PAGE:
Information architecture in organizations has entered a period of regression rather than progression. As a consequence, information utilization in organizations today is more chaotic, unorganized, underserving the user communities and operating with insufficient governance.

Several factors undermine information architecture and forestall information sufficiency in organizations. The rash of options that the vendor market has added, while replete with high value propositions, are being patchworked into architectures that are already suffering. The problem appears to be a lack of interest from management and staff in integration with existing infrastructure. Admittedly, integration with legacy applications is difficult. These applications are working for their intended (although limited) purpose, but are otherwise difficult to maintain and upgrade.

Consequently, information management (IM) continues to take on a higher risk profile as businesses demand quick ROI from all efforts. This makes business integration difficult. Information integration is really a necessary precursor to business integration. True integration between departments working with separate preferences for information needs and with arbitrary cycle times for information request turnaround is next to impossible.

We’re at a point where continued focus solely on the tactical is insufficient. It will not lead to raises or promotions for IM. Demonstrated leadership is increasingly required. IM must spend more time and energy on situation assessment from the perspective of infrastructure ability to support current and anticipated user requirements. These needs may be articulated or implied. Articulated requirements tend to regress toward what has historically been fulfilled, with only slightly marginal progression. The business is too busy to waste time asking centralized organizations for what they believe will not be delivered.

While I agree with progress statements that align with the popularity of data warehousing and business intelligence (BI) as pervasive, those observations do not lead me to agree that it’s all good and effective. Although businesses are increasingly using information, it’s inconsistent beyond anything that could be labeled a single department.

This situation - increased spending but decreased effectiveness - means that we are definitely dealing with a top-down view of IM for answers. I suggest leadership is the top priority today. Change is in the air as awareness of the problem sinks in and IM leadership responsibility shifts. New IM leaders will find themselves inheriting a complex web of architecture, technology and relationships. The new skills required are aptly summarized as shifting from technologist to business technologist. The velocity of business change demands that business technologists look forward and take initiative to avert a deepening of the crisis. Three key actions will help:

  1. Quit playing it super safe. It’s time to start doing what your critical and expert assessment shows is right and stop waiting for the direct order. Sure, users and IT will revolt at the mention of change to an existing system, but it’s inevitable. Sooner or later, the main question will be whether you are going to be the one to lead change or if someone else will. Questions are on the horizon from business executive management about why you didn’t forge and execute plans around languishing legacy systems. Remember, system replacement and enhancement will take serious planning, effort and careful iterative progress. Then again, we may not be talking about replacement, but actually integrating legacy applications with new ones to control redundancy and total cost of ownership (TCO).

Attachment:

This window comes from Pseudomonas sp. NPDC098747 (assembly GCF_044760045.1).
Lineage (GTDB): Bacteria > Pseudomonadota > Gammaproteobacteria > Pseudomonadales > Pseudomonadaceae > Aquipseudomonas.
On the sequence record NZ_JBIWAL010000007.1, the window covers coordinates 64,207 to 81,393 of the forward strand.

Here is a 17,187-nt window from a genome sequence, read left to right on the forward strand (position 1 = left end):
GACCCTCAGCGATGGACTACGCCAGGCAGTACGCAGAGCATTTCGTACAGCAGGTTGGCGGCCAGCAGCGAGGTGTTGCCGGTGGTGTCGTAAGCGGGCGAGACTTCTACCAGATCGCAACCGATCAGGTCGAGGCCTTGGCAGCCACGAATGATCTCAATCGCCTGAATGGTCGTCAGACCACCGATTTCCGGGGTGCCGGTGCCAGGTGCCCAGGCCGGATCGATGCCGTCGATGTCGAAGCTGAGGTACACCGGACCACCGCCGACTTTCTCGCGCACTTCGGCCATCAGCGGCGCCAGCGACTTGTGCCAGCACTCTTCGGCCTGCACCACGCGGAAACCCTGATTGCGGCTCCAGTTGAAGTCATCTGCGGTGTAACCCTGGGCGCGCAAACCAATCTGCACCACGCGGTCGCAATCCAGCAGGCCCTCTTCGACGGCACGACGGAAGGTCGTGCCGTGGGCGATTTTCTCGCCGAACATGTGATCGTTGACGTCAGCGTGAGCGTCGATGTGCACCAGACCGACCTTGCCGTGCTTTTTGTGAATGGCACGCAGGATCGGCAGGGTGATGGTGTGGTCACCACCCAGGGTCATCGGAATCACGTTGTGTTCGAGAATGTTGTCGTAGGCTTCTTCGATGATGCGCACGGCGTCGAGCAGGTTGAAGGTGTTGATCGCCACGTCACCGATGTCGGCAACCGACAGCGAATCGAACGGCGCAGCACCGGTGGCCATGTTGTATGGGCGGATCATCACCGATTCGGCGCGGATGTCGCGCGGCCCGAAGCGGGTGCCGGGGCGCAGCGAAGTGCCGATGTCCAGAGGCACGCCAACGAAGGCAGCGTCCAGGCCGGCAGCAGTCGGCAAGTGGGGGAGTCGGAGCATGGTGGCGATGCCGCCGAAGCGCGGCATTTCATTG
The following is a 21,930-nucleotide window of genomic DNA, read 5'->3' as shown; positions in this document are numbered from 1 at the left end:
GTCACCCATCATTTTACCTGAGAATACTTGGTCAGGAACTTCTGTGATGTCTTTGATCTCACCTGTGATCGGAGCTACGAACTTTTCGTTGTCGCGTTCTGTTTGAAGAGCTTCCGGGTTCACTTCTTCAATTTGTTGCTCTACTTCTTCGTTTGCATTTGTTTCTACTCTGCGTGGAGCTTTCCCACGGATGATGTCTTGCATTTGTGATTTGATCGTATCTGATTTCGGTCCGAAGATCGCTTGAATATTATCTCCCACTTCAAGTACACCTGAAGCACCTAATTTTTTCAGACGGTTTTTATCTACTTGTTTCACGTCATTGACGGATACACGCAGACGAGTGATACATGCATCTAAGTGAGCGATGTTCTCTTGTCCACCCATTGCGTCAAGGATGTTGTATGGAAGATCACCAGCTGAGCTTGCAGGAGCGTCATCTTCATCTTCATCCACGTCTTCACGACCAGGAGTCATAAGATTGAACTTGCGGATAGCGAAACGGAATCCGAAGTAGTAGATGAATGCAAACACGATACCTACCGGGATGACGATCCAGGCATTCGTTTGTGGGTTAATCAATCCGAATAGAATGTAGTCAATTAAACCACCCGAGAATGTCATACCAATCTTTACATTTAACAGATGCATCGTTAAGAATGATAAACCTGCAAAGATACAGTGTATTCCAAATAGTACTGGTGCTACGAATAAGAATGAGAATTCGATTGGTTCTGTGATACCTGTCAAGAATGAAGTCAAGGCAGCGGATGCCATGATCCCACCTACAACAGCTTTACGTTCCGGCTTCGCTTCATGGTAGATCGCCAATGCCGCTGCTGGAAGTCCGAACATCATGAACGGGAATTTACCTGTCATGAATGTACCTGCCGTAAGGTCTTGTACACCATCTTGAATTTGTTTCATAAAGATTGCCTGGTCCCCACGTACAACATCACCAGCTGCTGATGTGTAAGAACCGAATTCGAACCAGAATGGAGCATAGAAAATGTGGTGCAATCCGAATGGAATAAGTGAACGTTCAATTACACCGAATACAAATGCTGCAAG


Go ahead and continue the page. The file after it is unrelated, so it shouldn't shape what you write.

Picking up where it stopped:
Furthermore, you’re not expected to know and predict the future unless your name is Nostradamus, so break some new ground with some old IM.

  2. Trust your experienced intuitions. The first step is the realization that the current IM path is not scalable. Gut feeling will tell you that. Of course, you will get resistance if you loudly announce your plan to scrapheap the customer relationship management (CRM) system on the Tandy TRS-80. But you know it’s time. When you know there’s danger ahead but fail to act is when your life gets rough. This mentality extends to all important aspects of a project: scalability of the technology, budget reasonableness, setting reasonable expectations, risk planning, user buy-in, sponsorship and data quality. When these are inadequate, delays and failure lie ahead.

  3. Don’t ignore your plans. An IM leader’s job today is multifaceted. Leaders will add to their own “remember the milk” list well beyond the immediate directives from above. It is great to be able to delegate, but those items remain on your list. I believe elements of the plans to get out of the current IM mess have often been developed but lie dormant and are continually outprioritized. The ability to keep those balls in the air and give progress to IM strategically is critically important. Often, this ability will only come about through effective team development and the ability to delegate the daily visibles to the team.

A lot of these concepts have to do with facing up to resistance and being an agent for change. That’s not comfortable, but it is necessary in IM today. Stepping up to that higher plane of service to IM and to the company is often the hardest step. In my next column, I’ll explore the personal characteristics I believe are necessary to succeed in the IM world.

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